3. #3
    Join Date
    Jan 1998
    Las Vegas, Nevada

    Default read-through

    Here is a rather old thread about car insurance information -- but much of the information is still accurate,

    Purchasing a car (actually getting it registered and insured) when you are a non-resident is pretty difficult.


  4. #4
    Join Date
    Dec 2008
    Melbourne, Australia

    Default Been there, done that.

    30 Months ago I bought a van, as I come to the US for many months every year. The van was $7000. An excellent vehicle in great shape with low mileage. The registration into my own name cost almost $1500. The insurance - there is only one company I know of who will insure non-residents - has been different each year. This year I paid $1300. When the van breaks down I am on my own. I am off the road until it is repaired. It has happened on a few occasions, at the cost of hundreds of $$$.

    When renting, you get an almost new vehicle. If something goes wrong, the rental company takes care of it.

    You are making the same mistake as I did, expecting the process to be similar to home. It is not! You cannot just walk up, as a non-resident, purchase a vehicle and hit the road. I'm not sure about Queensland, but in Vic the registration and all that is handled by the car dealer. In the US it is up to you. In many States proof of insurance is essential before you can register. You could have the vehicle for weeks, and still be waiting for the process to be completed. (I did it all from Melbourne before I came over, with the help of my friends on this site.)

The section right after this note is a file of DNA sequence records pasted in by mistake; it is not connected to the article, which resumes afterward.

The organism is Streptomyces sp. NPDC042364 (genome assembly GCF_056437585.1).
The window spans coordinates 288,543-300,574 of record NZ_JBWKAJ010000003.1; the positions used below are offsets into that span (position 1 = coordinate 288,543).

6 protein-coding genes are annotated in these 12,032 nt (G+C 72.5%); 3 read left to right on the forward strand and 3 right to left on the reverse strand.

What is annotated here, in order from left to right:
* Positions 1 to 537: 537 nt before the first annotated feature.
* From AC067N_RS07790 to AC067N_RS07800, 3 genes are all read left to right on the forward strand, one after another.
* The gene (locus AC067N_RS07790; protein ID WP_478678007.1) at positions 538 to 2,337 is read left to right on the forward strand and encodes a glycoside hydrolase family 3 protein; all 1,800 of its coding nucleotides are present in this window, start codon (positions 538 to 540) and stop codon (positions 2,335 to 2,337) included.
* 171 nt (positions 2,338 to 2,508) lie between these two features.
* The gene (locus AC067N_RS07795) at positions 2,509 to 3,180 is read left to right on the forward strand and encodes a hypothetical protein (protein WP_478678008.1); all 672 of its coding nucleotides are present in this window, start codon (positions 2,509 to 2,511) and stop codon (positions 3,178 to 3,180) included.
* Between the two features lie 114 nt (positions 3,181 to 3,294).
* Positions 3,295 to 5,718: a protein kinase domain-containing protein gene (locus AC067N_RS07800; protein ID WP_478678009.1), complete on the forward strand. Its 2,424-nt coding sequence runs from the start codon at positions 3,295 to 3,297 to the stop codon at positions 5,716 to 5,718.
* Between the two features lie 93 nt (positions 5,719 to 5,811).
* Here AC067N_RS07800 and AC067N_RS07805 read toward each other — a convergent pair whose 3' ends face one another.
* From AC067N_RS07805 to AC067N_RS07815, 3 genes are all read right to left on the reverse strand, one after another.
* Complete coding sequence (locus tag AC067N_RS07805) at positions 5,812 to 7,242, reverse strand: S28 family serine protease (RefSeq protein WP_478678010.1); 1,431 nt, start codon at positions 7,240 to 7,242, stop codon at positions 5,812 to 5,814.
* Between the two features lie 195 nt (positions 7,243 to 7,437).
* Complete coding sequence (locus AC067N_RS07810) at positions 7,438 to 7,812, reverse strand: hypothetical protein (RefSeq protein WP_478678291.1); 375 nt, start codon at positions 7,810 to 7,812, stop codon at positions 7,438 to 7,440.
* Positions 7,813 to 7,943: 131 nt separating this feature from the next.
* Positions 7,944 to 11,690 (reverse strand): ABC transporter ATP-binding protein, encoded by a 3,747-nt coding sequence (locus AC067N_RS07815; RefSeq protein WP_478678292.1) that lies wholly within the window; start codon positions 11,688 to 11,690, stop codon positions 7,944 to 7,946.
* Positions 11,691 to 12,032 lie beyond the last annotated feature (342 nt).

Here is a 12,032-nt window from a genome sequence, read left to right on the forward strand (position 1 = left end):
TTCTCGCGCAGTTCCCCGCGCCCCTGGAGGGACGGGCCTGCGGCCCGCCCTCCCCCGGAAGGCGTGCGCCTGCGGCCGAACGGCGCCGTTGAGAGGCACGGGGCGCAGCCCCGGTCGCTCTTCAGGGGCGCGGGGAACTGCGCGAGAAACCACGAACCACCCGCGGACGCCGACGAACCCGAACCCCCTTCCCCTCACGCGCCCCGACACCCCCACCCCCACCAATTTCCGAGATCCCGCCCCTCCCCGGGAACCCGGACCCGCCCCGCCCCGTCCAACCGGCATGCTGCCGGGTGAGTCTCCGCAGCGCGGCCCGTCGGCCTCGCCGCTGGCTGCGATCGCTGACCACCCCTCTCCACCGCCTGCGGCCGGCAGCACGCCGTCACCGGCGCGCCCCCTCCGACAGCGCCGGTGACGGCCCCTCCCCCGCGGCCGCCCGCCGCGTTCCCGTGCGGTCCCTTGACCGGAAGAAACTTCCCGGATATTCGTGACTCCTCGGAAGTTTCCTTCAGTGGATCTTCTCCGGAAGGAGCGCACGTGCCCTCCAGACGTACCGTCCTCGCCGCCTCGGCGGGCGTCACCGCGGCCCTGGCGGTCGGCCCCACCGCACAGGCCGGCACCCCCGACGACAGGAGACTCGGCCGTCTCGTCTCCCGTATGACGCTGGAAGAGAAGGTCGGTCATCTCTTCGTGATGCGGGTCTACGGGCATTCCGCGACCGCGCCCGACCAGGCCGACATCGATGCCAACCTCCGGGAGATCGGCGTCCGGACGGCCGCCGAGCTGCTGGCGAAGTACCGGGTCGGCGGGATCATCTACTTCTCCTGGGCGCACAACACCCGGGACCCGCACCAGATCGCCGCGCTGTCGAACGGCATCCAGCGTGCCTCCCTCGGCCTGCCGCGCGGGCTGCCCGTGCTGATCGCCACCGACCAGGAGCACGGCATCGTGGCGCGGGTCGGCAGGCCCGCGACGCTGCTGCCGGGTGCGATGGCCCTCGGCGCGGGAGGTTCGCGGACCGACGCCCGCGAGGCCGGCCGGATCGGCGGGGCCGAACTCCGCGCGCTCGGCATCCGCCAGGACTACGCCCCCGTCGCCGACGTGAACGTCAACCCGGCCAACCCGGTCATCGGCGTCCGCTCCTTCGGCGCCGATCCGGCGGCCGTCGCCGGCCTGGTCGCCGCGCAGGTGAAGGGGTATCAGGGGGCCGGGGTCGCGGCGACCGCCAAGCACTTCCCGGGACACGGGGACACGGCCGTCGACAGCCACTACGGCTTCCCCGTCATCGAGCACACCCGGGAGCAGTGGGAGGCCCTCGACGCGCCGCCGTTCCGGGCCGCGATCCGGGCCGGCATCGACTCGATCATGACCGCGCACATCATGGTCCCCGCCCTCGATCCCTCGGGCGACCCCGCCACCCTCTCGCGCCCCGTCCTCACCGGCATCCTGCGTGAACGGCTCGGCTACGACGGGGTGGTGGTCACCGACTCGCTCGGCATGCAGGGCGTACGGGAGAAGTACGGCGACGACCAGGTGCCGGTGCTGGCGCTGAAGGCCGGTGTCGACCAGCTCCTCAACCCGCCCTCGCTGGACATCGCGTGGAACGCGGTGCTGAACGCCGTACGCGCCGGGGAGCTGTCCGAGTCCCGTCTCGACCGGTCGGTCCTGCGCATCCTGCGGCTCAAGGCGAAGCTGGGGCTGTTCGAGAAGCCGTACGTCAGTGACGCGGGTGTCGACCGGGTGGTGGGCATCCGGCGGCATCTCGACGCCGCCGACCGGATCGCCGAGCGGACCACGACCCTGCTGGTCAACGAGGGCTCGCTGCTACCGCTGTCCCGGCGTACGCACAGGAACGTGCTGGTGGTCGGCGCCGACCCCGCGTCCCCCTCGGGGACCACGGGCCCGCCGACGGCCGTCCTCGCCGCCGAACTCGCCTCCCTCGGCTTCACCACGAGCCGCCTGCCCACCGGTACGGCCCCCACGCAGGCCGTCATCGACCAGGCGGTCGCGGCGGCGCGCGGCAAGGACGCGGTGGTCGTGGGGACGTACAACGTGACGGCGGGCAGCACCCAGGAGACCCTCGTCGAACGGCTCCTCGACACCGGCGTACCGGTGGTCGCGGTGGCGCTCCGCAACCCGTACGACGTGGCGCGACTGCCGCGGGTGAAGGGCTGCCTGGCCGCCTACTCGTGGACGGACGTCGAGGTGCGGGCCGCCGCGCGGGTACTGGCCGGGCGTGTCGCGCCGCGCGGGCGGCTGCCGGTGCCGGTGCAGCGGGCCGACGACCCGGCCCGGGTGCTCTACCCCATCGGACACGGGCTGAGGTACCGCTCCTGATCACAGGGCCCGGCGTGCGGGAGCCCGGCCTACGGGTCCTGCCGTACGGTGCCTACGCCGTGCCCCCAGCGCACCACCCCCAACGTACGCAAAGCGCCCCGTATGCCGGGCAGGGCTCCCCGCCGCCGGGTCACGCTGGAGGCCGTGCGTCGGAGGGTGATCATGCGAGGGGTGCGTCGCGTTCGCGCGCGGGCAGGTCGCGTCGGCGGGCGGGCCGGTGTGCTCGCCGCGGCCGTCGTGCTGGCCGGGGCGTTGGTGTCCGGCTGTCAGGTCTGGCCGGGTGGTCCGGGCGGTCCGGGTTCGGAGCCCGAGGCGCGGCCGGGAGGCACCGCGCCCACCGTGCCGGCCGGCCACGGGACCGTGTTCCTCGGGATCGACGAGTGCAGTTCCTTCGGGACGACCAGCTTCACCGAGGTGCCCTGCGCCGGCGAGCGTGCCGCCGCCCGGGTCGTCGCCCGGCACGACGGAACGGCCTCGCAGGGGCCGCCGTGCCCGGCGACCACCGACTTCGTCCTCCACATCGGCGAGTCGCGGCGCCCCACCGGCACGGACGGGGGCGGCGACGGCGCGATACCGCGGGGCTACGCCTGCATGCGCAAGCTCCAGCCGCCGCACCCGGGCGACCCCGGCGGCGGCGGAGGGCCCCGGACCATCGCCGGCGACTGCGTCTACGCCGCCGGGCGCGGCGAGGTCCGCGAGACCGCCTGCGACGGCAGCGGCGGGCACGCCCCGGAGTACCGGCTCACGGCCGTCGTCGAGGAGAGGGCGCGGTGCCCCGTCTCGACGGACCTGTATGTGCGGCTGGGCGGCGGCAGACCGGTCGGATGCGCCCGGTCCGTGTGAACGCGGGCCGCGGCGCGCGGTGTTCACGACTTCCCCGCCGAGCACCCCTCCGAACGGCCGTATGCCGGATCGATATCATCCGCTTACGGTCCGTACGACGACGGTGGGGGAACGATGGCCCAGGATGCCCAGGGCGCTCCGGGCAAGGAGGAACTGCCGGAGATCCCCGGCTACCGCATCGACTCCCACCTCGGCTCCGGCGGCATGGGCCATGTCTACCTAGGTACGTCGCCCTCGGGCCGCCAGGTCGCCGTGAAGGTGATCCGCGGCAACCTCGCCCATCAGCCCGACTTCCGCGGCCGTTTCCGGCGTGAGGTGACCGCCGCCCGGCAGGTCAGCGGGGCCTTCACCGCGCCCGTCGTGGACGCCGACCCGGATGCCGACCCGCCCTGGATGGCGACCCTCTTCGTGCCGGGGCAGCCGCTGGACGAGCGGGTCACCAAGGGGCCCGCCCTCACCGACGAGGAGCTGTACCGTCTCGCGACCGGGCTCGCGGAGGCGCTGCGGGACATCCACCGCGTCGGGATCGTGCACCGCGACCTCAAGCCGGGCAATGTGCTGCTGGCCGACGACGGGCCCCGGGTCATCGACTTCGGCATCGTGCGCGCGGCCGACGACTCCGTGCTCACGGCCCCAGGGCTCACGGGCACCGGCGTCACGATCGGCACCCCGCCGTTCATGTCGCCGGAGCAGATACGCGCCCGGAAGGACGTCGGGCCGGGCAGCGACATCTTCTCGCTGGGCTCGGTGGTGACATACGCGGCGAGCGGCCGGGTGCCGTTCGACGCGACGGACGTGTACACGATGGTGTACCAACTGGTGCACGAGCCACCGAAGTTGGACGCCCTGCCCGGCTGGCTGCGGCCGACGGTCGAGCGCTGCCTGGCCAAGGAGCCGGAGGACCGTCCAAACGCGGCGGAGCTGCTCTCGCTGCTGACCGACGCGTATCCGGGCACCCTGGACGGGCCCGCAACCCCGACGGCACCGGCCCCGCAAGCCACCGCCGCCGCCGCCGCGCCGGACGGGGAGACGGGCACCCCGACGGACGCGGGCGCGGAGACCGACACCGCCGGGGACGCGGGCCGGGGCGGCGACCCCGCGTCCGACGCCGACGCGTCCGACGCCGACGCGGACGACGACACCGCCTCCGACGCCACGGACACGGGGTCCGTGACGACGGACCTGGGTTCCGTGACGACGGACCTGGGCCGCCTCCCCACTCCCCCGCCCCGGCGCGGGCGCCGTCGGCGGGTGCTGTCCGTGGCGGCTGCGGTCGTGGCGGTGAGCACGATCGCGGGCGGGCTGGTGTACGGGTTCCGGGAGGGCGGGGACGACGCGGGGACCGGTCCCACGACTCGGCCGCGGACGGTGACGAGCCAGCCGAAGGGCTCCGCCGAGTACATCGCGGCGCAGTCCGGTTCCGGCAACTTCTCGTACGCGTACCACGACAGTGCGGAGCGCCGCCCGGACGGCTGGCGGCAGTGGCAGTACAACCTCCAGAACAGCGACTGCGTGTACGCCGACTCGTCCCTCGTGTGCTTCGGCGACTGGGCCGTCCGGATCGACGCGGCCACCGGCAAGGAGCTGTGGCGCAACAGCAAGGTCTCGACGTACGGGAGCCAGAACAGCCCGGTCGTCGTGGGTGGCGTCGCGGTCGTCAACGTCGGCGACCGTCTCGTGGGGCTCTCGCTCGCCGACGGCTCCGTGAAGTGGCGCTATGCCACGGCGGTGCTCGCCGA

Many of the insurance companies I contacted had conditions which did not suit me.... besides being a non-resident. One stipulated that the vehicle could only be taken out of State for two months in the year. Another would not insure vehicles more than a certain age - can't remember how old. Another still would not allow the vehicle to cross the border into Canada. The insurance company I am with now is in Delaware and has many forms to fill in. (However, none of it has to do with my insurance history. They do want to know about any tickets or traffic violations.) The process takes several weeks each year. I get all the papers sent to me by email, then when I have completed them, get them notarised and return them. Not sure how you would do it when already in the States.

    All that said, go ask insurance brokers BEFORE YOU DO ANYTHING FURTHER and find out from them. Go see several in Phoenix. Go to the Department which registers vehicles, and speak with them. Ask all the questions you can think of. Find out the process.

    As for the service which the RACQ and RACV provide, it does not exist in the US, as far as I could find out. Get it checked out by a mechanic at the local dealership. [I bought a Ford from a Toyota dealership, so I got the local Ford dealership to check it out. I made a point of organising all this myself, by phone.]

    The questions which come to my mind are: Did you make enquiries before you came out? How long will you be using it? Have you discussed this with the family in Phoenix? Are they aware that they will be held responsible for your actions or accident? Are you aware that in the litigious USA this could mean disaster for them? Have you explored other options, such as Escape Vans?

    Lastly, you may like to check out this thread.